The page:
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Sinbad: The Legend Of The Seven Seas Review

Image for Sinbad: The Legend Of The Seven Seas

Eris, the mischievous Goddess of Chaos, steals the Book of Peace and frames seafaring rogue Sinbad for the crime. When Sinbad’s estranged childhood friend Proteus begs to be executed in his pal’s place, the young pirate must race to rescue the book and hi

★★★★★

So, before Pirates Of The Caribbean weighs anchor next month, we have this pirate movie attempting to part you from your pieces of eight. A boys' own collection of giant monsters and swarthy seafaring outlaws, this is Dreamworks latest attempt to resuscitate the bloated, twitching body of traditional animation. And it's a decent stab, if not quite the phoenix from the ashes we might have hoped (it's telling that everything else Dreamworks currently have in production is fully CG).

The film begins rather hastily with Goddess of Chaos Eris (wrapped around the silky larynx of Pfeiffer) deciding to ruin Sinbad's day because, well, it's her job; she nicks some mystic book, cover the land in darkness and frames him for the crime.

The general rule for the rescue that follows seems to be 'never mind the reason, just bring in a monster'. Thankfully, then, these monsters are a particularly impressive bunch, making for great action sequences that stamp all over Disney's Treasure Planet - to which this bares a striking resemblance.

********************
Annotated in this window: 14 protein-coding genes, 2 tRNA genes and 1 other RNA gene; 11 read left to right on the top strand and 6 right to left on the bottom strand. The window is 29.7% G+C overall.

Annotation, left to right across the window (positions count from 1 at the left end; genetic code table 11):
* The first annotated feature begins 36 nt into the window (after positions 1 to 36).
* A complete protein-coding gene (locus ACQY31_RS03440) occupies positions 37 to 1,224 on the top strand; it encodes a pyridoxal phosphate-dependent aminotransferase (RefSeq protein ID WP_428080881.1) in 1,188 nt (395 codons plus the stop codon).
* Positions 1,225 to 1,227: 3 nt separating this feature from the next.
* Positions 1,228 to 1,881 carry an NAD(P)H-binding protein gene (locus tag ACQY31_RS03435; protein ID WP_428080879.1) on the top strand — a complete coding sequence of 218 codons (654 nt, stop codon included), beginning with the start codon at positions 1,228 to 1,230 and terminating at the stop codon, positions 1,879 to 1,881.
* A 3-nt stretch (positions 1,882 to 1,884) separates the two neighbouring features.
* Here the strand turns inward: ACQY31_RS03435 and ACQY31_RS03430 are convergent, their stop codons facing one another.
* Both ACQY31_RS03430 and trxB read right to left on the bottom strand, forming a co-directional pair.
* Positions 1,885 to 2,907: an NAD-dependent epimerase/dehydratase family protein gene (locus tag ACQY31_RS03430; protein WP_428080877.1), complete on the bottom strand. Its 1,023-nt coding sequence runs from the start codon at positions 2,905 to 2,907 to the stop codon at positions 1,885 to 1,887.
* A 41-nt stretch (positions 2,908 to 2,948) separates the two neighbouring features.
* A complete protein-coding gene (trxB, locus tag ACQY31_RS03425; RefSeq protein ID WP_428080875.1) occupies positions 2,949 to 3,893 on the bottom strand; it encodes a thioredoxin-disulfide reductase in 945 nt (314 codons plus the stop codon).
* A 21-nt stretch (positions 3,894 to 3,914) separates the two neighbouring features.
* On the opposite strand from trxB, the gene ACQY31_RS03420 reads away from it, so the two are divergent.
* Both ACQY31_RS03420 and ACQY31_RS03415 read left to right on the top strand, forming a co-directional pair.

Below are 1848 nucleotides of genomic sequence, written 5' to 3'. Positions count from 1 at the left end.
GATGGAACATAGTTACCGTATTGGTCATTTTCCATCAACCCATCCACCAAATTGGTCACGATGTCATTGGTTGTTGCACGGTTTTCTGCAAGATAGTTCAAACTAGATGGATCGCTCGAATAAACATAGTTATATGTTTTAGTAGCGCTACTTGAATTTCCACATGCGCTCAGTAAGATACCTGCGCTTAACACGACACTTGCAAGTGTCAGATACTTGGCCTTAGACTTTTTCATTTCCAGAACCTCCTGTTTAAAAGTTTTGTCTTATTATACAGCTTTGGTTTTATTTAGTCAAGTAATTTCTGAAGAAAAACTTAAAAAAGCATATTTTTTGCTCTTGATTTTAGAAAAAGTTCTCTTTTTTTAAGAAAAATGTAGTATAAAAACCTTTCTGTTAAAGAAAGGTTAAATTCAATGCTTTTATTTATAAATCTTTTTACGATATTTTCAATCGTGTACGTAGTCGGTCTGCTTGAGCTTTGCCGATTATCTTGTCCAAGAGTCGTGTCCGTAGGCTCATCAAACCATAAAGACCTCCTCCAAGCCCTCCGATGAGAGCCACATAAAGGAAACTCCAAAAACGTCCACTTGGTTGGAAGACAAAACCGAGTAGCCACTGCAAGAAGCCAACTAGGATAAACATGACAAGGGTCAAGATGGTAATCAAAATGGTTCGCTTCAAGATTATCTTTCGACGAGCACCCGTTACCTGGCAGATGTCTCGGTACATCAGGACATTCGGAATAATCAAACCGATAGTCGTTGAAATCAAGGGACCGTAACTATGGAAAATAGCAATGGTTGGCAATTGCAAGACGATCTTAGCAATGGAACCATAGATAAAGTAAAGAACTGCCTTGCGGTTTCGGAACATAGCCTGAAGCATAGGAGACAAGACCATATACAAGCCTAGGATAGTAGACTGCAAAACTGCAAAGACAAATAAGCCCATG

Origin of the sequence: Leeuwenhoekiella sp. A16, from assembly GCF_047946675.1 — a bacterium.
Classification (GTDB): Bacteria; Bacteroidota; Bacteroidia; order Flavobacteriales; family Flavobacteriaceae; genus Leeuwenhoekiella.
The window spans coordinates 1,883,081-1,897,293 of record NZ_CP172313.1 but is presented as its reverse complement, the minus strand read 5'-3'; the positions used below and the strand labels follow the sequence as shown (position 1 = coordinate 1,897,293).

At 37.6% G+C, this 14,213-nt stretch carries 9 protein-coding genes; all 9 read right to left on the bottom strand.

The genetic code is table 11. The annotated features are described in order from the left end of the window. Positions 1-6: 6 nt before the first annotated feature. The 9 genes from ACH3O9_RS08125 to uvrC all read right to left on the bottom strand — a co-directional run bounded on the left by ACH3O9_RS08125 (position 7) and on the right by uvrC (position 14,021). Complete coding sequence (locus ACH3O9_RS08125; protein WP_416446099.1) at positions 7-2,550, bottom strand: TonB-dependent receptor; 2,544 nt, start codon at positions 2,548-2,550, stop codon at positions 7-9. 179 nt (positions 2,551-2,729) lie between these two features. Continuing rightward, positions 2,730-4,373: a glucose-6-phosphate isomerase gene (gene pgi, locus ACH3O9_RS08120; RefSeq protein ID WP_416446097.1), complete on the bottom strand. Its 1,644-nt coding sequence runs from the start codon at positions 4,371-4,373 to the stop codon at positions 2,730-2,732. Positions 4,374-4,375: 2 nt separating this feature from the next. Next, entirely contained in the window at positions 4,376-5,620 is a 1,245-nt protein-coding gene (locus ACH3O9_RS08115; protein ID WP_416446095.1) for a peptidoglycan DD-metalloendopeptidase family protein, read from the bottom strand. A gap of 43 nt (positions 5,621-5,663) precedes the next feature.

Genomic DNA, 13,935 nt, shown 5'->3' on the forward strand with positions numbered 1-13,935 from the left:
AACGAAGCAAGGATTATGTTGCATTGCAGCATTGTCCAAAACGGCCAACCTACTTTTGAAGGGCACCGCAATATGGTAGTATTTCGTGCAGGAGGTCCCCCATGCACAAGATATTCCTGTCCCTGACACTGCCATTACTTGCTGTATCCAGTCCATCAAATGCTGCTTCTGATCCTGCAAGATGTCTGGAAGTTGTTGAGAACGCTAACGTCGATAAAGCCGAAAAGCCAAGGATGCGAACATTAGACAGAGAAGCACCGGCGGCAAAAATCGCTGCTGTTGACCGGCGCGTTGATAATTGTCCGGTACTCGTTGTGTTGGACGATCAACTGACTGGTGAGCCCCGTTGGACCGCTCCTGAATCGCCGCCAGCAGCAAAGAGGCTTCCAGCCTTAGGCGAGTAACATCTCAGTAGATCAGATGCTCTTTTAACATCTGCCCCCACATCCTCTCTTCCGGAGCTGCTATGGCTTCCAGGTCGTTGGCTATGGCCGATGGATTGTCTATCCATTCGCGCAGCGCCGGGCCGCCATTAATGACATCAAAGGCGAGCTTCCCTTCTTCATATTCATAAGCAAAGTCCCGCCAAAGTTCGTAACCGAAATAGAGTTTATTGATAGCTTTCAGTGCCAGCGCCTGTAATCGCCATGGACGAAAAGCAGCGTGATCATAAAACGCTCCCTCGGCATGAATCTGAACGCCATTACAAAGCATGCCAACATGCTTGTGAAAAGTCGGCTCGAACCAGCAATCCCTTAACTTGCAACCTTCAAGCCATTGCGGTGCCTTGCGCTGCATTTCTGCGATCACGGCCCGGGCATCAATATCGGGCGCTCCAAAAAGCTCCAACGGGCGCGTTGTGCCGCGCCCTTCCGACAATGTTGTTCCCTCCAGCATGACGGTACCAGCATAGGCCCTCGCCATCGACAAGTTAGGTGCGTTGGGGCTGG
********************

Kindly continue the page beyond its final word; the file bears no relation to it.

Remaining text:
Two scenes in particular stand out: a race through raging rapids as harmonising sirens attempt to dash the ship against the rocks, and an escape from a giant bird with a hunger for more than a handful of Trill. The one criticism of the action segments is that the shiny, textural CG monsters make the traditionally animated lead characters look like the scribblings of a ham-fisted child next to a Michaelangelo.

The patches between the action lack life, as if the subplots are still sloshing around in someone's paint pot somewhere. Pitt's Sinbad is an engaging creation - a morally dubious cad rather than the usual bland do-gooder - as is Zeta Jones' short haired, trouser-wearing, proto-feminist - no constricting togas for this one. Yet aside from a couple of sparky exchanges, they're left adrift in a sea of mediocre support characters.

Yes, if you don’t mind sacrificing story for spectacle. Rather than try to compete with the superior imagery of computer animation, this would have done well to spend a little more time on the writing, a little less on the painting.

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